As with Smith on economics, what more is there to say on business taxation that does not merely expand on what Bacon wrote over four hundred years ago?  If you tax something, you have less of it.  If you tax business, even though the Treasury may see a direct benefit, the indirect effect is that the whole country is made poorer.

It sums of most of the few things we know for certain about tax.  What matters isn’t who actually pays the tax and how much is collected, but what the wider effects are; what economic problems does the tax cause and who bears the cost of those?

And Bacon had grasped a fact that seems to have eluded many campaigners today; different taxes have different effects, and taxing businesses is one of the most economically damaging ways for a government to try to raise revenue.

With business tax, we know that the vast majority of the burden of the tax falls not on business owners but on workers, as higher taxes result in less investment into business, and therefore fewer jobs are created and those that are tend to be less productive and so lower paid.

Second order effects, the incidence of taxes, endogenous growth theory, the Laffer Curve, negative externalities, optimal tax theory; the phrases weren’t invented but the concepts were all there in one paragraph, in the writings not of a modern academic but of an Elizabethan courtier.

Still, at least in tax the work was only done four hundred years ago.  Pity those negotiating post-Brexit trade deals, where the definitive treaty on international trade was signed eight hundred years ago:

“All merchants shall have safe and secure exit from England, and entry to England, with the right to tarry there and to move about as well by land as by water, for buying and selling by the ancient and right customs, quit from all evil tolls”

Magna Carta of course.  That’s import duties dealt with as well; is there anything left to write about?

A bold move for Britain

One of the campaign pledges made by Donald Trump was that he would renegotiate the North American Free Trade Agreement (NAFTA), which came into force on January 1st 1994.  Basically it involves free trade between the United States, Canada and Mexico.  Canada's Prime Minister, Justin Trudeau, has declared himself ready to renegotiate the treaty.

This gives the UK a great opportunity to extend free trade in the aftermath of Brexit. The UK could apply to join the renegotiated NAFTA, taking part in the negotiations to hammer out a new treaty that included the UK.  It would then become the North Atlantic Free Trade Agreement, but would keep the NAFTA acronym.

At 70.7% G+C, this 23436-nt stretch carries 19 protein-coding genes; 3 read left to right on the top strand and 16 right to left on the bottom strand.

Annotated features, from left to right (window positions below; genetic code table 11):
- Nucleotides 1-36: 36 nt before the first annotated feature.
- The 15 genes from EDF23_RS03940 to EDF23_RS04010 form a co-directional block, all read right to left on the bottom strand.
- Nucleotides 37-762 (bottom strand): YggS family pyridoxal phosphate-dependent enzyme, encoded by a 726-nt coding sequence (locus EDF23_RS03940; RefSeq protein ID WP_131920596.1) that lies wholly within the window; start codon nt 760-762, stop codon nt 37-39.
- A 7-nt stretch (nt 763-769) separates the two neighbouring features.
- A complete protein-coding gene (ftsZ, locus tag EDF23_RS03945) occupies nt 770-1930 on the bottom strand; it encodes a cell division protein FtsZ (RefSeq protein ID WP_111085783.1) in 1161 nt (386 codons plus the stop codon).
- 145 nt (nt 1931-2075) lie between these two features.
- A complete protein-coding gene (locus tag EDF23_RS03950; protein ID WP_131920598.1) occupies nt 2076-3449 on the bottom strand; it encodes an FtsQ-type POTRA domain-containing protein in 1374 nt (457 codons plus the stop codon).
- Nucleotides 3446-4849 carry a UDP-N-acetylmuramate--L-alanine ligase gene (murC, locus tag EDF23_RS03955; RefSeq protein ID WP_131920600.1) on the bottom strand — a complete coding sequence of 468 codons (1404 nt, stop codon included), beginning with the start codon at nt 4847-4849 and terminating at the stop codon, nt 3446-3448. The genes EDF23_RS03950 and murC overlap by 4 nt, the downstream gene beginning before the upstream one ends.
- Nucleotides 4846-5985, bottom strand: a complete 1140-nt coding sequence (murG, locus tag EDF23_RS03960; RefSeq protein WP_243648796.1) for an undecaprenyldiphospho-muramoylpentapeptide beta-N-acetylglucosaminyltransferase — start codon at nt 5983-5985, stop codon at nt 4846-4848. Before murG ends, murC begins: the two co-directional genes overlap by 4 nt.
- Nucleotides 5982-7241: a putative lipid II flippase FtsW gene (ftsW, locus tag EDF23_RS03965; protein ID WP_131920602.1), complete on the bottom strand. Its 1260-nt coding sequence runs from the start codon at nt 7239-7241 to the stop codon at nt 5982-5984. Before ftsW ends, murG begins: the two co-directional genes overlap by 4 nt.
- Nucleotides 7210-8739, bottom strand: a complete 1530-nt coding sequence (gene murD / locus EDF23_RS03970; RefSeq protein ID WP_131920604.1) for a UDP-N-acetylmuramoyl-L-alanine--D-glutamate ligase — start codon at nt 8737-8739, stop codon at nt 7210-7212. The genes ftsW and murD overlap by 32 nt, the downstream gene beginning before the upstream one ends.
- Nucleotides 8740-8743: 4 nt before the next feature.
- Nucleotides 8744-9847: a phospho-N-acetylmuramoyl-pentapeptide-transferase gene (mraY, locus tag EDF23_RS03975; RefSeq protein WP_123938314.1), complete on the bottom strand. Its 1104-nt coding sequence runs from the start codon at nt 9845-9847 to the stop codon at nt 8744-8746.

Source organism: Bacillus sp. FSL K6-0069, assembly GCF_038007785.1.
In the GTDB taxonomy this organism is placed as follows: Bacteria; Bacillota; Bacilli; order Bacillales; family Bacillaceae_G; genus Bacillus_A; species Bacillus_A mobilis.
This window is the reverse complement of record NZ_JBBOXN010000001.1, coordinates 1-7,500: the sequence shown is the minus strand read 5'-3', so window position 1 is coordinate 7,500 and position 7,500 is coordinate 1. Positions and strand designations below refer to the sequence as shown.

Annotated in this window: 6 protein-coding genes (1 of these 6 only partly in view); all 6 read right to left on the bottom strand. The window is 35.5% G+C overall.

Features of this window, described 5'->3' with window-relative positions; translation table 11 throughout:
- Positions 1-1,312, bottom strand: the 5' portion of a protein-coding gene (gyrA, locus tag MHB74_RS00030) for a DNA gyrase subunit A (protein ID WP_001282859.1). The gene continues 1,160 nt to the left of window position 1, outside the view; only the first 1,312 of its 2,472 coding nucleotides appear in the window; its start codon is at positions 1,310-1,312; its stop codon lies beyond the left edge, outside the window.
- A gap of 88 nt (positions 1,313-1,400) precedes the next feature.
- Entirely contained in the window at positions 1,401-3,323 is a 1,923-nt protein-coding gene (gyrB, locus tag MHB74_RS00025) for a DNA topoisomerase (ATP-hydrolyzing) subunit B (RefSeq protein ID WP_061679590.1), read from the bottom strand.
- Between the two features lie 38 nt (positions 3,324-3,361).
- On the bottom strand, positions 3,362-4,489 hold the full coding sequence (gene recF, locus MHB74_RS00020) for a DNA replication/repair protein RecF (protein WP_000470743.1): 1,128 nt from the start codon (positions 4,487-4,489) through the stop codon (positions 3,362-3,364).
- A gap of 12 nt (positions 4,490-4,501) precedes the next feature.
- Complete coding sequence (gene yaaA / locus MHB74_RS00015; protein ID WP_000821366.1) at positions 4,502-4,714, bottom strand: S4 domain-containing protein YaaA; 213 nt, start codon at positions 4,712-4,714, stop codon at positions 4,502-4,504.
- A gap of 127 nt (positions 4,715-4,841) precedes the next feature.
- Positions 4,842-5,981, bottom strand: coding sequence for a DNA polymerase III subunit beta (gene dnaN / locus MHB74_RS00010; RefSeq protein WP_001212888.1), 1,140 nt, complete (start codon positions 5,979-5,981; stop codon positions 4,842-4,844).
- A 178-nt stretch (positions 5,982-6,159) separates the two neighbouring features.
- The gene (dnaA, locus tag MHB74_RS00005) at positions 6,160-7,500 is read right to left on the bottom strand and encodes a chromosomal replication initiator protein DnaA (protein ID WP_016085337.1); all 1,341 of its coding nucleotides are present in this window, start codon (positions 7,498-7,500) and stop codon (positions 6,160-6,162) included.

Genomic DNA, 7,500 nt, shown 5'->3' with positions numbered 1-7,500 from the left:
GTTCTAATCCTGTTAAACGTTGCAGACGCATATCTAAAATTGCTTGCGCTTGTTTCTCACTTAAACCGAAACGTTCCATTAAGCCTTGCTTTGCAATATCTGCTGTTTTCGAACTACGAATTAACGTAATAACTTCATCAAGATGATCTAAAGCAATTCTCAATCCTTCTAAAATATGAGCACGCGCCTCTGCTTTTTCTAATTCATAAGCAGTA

Several influential Conservatives have indicated that there might be opportunities for closer transatlantic economic ties.  Indeed, Sir John Major floated the idea during his premiership.  It would give the UK a head start in its bid to launch bilateral and multilateral free trade deals once free of the EU's protectionist grip.  And it would make nonsense of the always absurd notion expressed by President Obama that Britain would be "at the back of the queue" in any trade deal with the US. 

Prime Minister Theresa May is expected to use her Lord Mayor's Banquet speech to declare her support for free markets and free trade.  A move toward joining a revised NAFTA would underscore that commitment and give people confidence that she meant it.

Not one pound, not even one penny

We've mentioned before that we think that leaving the EU is a great opportunity for us to properly sort out British farming. Wean it from the teat of subsidy that is, go the full New Zealand and offer not one pound, not a penny, as subsidy to farmers.

It would appear that the likely next leader of the NFU has got some of the message:

Farmers will lose most of their direct subsidies after Brexit and must do more to prove that any remaining support delivers public benefits, a farmers’ leader has said.

More than £2 billion a year is paid to farmers based on the amount of land they own but Minette Batters, deputy president of the National Farmers’ Union, accepted that these payments would all but disappear once Britain left the EU. The National Trust and many campaign groups have already called for an end to these “basic payments”. Ms Batters revealed that the farming industry also accepted the need for radical reform of subsidies.

That's nice but not good enough. There should be no subsidies whatsoever. Needless to say The Times doesn't agree:

Subsidies should be scrapped altogether when Britain leaves the EU, this argument runs, since they only prop up failing businesses. That would be a mistake. Many farms, particularly hill farms and small farms in Scotland, Wales and Northern Ireland, would no longer be viable. Large rural areas would be overtaken by brambles, thistles, nettles and scrub. Productive potential would be lost and landscapes sullied. Emissions would rise as Britain sent lorries and aircraft to fetch food from abroad. Prices in the supermarket would shoot up too. That hits the poorest hardest, as more of their income goes on food.

This is to miss the point that subsidies come from somewhere. Taxpayers cannot be made worse off through rising food prices if they also don't have to pay the subsidies at the same time. However, it's here that they are truly in error:

 The CAP’s main condition is on land ownership: the bigger the farm, the bigger the subsidy. Ms Batters reckons that this is unlikely to go on after Brexit. Neither should it. Bigger farms are normally those least in need of the subsidy to survive. Supporting smaller farms also avoids mass consolidation which narrows the gene pool and renders crops less resilient against disease.